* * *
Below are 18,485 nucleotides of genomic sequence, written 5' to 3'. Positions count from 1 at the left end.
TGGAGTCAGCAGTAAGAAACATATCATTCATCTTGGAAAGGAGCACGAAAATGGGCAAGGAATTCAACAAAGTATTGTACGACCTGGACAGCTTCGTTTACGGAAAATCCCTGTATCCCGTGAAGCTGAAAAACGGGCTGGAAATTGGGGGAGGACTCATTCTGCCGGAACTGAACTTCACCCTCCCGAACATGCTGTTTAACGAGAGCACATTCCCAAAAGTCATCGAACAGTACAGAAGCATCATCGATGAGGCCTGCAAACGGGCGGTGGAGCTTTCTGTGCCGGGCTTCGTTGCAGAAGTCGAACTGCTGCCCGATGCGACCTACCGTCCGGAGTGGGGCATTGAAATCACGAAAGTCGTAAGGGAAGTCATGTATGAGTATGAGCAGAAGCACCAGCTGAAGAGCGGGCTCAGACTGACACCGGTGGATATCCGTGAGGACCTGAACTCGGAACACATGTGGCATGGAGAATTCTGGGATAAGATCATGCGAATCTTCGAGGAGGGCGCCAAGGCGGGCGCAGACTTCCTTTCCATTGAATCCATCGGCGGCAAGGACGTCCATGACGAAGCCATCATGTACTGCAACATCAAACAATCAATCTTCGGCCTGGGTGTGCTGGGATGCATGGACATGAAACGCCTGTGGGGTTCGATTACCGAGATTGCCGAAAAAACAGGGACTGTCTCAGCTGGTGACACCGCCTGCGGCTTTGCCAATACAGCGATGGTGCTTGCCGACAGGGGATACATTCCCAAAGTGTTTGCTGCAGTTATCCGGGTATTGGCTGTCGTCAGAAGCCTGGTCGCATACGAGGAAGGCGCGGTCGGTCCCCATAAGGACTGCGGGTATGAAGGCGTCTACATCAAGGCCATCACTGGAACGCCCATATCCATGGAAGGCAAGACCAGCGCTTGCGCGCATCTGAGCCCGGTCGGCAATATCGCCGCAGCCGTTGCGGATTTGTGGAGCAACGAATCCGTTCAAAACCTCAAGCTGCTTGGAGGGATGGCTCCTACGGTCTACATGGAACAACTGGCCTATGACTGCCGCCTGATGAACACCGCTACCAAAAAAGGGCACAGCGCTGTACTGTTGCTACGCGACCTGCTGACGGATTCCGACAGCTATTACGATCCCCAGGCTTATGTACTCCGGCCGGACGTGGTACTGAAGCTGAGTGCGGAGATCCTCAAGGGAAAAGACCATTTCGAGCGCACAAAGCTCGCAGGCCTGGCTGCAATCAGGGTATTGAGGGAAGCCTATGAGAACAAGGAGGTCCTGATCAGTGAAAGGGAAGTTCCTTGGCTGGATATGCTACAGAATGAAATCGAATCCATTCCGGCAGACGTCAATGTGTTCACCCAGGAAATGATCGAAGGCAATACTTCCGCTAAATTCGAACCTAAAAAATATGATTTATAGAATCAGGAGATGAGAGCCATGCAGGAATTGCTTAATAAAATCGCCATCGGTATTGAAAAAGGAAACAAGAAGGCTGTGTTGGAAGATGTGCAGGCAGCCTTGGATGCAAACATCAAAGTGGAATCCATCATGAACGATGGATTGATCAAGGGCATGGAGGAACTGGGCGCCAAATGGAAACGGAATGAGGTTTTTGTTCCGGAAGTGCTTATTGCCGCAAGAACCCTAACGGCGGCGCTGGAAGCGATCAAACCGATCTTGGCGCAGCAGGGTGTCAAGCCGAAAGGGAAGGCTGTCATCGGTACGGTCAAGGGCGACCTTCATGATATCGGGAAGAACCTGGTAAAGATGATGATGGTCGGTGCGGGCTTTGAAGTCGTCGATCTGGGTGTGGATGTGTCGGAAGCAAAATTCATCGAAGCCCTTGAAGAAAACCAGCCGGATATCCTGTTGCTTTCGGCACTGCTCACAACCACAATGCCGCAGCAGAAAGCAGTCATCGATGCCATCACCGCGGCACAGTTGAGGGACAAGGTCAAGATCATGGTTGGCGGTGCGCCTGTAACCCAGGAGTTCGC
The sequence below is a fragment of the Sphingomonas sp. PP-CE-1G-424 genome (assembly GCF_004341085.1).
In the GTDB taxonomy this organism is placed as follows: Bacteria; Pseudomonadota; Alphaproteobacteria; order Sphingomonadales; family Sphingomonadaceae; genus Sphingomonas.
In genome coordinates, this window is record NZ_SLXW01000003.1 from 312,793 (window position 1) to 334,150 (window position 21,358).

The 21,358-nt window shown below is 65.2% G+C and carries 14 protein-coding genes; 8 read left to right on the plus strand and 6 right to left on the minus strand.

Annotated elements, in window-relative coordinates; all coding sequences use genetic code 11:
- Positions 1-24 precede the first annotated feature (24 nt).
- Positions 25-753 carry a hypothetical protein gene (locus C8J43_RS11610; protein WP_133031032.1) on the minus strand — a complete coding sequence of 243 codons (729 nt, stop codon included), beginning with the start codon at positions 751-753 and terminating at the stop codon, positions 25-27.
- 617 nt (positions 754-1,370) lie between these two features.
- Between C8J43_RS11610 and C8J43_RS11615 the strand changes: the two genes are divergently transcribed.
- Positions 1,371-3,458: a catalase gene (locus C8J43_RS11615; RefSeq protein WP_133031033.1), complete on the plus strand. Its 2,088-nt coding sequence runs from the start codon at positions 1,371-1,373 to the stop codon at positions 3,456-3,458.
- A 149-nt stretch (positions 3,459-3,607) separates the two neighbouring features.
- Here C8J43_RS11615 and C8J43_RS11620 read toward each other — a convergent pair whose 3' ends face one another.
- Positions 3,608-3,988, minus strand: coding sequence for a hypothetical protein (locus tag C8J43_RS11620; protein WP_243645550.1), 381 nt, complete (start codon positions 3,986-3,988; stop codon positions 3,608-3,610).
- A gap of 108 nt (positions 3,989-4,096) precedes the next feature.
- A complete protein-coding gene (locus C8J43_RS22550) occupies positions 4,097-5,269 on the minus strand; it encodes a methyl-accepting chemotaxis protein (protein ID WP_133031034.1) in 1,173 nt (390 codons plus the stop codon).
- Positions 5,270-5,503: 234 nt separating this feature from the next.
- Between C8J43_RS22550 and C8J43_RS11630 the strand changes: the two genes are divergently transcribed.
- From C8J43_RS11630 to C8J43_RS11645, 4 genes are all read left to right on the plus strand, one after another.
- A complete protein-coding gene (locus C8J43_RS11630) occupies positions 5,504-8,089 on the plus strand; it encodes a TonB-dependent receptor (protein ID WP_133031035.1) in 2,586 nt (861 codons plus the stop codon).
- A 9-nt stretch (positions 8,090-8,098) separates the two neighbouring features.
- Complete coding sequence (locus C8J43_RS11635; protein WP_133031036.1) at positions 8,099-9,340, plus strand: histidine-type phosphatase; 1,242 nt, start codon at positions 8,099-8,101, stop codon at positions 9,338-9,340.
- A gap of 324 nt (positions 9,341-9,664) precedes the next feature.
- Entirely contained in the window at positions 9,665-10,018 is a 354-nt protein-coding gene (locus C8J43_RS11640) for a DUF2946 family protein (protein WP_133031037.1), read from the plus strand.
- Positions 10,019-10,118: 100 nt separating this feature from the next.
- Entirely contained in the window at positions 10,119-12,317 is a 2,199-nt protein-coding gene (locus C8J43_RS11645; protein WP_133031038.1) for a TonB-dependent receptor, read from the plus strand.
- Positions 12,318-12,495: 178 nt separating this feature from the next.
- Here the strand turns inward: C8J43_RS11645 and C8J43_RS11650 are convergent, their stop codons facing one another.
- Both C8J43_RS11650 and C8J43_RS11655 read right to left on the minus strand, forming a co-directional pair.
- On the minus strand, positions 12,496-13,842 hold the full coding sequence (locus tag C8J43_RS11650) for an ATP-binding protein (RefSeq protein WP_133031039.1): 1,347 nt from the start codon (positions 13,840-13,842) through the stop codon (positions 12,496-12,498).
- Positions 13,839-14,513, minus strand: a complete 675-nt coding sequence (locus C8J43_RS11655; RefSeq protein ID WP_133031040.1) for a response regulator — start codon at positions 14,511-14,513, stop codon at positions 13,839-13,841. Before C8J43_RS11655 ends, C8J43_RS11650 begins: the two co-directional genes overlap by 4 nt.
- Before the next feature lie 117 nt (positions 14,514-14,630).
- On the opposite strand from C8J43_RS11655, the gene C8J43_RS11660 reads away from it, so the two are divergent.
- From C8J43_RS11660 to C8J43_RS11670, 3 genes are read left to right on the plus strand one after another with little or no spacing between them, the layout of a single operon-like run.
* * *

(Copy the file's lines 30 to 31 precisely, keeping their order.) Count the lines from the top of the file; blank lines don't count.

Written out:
- Both C8J43_RS11650 and C8J43_RS11655 read right to left on the minus strand, forming a co-directional pair.
- On the minus strand, positions 12,496-13,842 hold the full coding sequence (locus tag C8J43_RS11650) for an ATP-binding protein (RefSeq protein WP_133031039.1): 1,347 nt from the start codon (positions 13,840-13,842) through the stop codon (positions 12,496-12,498).